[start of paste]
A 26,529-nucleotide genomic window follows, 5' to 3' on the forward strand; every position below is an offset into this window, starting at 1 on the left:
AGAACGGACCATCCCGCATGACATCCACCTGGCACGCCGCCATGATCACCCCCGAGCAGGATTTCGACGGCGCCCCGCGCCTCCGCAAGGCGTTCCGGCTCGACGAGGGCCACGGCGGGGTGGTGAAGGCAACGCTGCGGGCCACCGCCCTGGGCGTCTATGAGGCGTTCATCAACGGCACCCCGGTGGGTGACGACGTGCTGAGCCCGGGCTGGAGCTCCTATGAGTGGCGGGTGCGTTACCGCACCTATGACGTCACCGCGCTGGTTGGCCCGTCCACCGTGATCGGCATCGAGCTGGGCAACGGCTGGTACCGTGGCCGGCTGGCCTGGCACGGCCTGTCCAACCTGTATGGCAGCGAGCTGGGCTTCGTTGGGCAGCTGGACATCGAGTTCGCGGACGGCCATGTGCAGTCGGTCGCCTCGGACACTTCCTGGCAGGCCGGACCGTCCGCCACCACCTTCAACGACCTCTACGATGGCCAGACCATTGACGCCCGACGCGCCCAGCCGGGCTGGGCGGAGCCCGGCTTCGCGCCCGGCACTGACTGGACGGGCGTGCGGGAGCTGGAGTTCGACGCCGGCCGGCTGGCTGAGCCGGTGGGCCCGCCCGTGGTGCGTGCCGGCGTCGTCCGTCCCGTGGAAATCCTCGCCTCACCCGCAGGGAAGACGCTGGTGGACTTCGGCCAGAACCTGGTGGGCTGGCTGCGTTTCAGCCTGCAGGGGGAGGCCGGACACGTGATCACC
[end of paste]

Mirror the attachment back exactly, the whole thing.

A 26,529-nucleotide genomic window follows, 5' to 3' on the forward strand; every position below is an offset into this window, starting at 1 on the left:
AGAACGGACCATCCCGCATGACATCCACCTGGCACGCCGCCATGATCACCCCCGAGCAGGATTTCGACGGCGCCCCGCGCCTCCGCAAGGCGTTCCGGCTCGACGAGGGCCACGGCGGGGTGGTGAAGGCAACGCTGCGGGCCACCGCCCTGGGCGTCTATGAGGCGTTCATCAACGGCACCCCGGTGGGTGACGACGTGCTGAGCCCGGGCTGGAGCTCCTATGAGTGGCGGGTGCGTTACCGCACCTATGACGTCACCGCGCTGGTTGGCCCGTCCACCGTGATCGGCATCGAGCTGGGCAACGGCTGGTACCGTGGCCGGCTGGCCTGGCACGGCCTGTCCAACCTGTATGGCAGCGAGCTGGGCTTCGTTGGGCAGCTGGACATCGAGTTCGCGGACGGCCATGTGCAGTCGGTCGCCTCGGACACTTCCTGGCAGGCCGGACCGTCCGCCACCACCTTCAACGACCTCTACGATGGCCAGACCATTGACGCCCGACGCGCCCAGCCGGGCTGGGCGGAGCCCGGCTTCGCGCCCGGCACTGACTGGACGGGCGTGCGGGAGCTGGAGTTCGACGCCGGCCGGCTGGCTGAGCCGGTGGGCCCGCCCGTGGTGCGTGCCGGCGTCGTCCGTCCCGTGGAAATCCTCGCCTCACCCGCAGGGAAGACGCTGGTGGACTTCGGCCAGAACCTGGTGGGCTGGCTGCGTTTCAGCCTGCAGGGGGAGGCCGGACACGTGATCACC